## Monday, May 19, 2014

### The Swiss proposed a minimum wage of \$25 per hour...or is it \$16? Depends on your definition of exchange rate

The Swiss held a nationwide vote to raise the minimum wage and it was soundly defeated.  In the US, the media reported that it would have been about \$25.00 US Dollars had it passed.  Seems like a lot!  But is it REALLY that much?  It depends on what your definition of "exchange rate is".

For the Swiss the number they saw on their ballot was "22 Francs per hour".

The current official exchange rate(05/19/2104)  is \$1.00 US will exchange for .89 Swiss Francs and 1.00 Swiss Franc will exchange for \$1.12. The exchange rates are reciprocals of each other.

So, if we take 22 SF and multiply by \$1.12 that equals \$24.64.  Close enough for the mainstream media to round up to \$25.00.

However, economists are hesitant to use current exchange rates because they are so volatile and can change for transient reasons on short notice. These fluctuations can distort the real economic picture within a domestic economy. They prefer to use an exchange rate based on "Purchasing Power Parity" (PPP).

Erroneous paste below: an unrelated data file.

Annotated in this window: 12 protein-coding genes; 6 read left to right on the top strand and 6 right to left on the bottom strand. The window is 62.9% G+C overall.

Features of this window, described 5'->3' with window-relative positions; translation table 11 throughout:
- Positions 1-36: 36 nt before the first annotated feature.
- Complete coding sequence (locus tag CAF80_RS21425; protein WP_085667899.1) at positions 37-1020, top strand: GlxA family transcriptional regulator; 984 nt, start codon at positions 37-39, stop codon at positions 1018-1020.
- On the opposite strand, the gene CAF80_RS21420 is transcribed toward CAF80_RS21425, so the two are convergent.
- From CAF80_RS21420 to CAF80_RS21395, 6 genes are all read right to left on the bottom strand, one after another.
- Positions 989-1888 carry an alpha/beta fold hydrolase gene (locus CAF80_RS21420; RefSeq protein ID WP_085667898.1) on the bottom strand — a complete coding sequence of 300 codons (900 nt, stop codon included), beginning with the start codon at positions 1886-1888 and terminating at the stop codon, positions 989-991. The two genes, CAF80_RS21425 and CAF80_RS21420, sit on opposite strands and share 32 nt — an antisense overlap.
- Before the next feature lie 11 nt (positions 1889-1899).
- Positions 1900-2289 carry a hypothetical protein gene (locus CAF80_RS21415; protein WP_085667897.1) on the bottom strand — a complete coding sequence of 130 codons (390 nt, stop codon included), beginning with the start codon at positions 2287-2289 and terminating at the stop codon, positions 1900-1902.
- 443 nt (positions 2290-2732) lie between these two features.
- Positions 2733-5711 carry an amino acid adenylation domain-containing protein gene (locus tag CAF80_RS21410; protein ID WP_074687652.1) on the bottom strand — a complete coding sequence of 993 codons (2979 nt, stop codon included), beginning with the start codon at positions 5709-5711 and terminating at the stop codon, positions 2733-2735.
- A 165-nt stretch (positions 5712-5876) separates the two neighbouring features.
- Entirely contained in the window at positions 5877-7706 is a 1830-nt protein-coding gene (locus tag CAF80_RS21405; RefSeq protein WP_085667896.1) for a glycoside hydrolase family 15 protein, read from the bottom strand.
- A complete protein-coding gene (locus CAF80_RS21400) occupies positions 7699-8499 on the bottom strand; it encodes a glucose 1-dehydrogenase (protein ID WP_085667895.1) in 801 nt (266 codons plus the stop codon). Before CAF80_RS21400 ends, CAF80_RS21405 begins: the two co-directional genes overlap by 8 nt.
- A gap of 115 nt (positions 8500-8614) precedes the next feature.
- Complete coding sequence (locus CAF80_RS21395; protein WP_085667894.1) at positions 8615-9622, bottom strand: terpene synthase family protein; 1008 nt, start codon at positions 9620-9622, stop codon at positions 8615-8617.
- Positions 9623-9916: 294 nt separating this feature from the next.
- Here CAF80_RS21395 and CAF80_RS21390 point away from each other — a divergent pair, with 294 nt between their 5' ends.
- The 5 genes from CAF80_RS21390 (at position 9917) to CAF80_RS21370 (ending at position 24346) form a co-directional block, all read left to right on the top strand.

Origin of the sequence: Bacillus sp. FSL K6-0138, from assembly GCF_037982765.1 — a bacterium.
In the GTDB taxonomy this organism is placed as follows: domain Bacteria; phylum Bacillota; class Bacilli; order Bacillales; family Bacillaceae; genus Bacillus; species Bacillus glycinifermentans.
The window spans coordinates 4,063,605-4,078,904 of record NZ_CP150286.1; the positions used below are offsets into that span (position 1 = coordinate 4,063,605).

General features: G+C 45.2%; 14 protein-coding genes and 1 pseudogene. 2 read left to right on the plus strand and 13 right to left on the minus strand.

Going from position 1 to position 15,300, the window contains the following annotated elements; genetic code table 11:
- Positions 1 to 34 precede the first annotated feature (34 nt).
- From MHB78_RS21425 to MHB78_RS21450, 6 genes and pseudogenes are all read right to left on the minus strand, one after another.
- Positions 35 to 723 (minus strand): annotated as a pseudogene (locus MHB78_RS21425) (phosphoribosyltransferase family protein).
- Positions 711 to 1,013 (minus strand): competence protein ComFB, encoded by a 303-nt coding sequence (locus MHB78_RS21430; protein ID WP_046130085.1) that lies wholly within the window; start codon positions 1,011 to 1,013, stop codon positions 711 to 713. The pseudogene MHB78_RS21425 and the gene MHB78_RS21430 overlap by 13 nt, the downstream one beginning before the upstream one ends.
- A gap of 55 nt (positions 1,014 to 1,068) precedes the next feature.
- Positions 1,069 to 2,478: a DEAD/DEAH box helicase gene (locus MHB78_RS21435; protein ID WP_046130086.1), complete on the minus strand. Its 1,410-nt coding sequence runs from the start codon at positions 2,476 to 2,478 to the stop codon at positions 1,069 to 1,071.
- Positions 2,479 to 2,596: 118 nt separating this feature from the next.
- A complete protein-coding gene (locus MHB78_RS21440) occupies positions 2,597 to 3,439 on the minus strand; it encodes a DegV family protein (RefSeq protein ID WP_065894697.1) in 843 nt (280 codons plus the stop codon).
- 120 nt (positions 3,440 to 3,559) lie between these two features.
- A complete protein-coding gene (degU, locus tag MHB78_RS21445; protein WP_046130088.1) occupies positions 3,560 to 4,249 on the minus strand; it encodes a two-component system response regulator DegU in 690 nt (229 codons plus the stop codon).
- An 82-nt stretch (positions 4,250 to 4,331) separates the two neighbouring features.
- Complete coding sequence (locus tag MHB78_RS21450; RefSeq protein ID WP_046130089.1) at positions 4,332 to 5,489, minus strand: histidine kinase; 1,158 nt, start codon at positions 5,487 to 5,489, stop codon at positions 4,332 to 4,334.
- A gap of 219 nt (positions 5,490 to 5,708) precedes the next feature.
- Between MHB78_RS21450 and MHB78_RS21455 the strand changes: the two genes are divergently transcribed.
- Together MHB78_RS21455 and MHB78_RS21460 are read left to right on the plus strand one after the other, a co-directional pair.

PPP compares the actual price of a market basket of identical goods/services in Switzerland and the US. The idea is to establish a more realistic exchange rate that shows the purchasing power of one currency relative to other in terms of what it can buy in either country.

Purchasing Power Parity (PPP): \$1.00 US will exchange for 1.37 Swiss Francs and 1 Swiss Franc will exchange for \$.73 in 2013 according to official OECD data for 2013.

At this exchange rate, 22 Swiss Francs at \$.73 equals \$16.06. (Many media outlets are reporting it as about \$14.00 PPP---I do not know how they arrive at that number)  I WELCOME ANY HELP ON MY MATH!!

So, at the market exchange rate the Swiss minimum wage would be \$24.64 but at the PPP exchange rate it would be a \$16.06.

That is still a very high minimum wage at \$16.00 per hour, but I think it is important to put it in its proper purchasing power context.  Hope it helps...

REVISION:  There are 3 sets of PPP numbers available on the OECD website HERE.  You can see the categories on the LEFT side of page.  I used "PPP and Exchange Rates" to do the above calculation.  However, if you click on either of the other two links (PPP for Private Consumption or PPP for individual consumption) you will find HIGHER PPP numbers for Switzerland.   Using these numbers you get closer to \$14.00 in US dollars.
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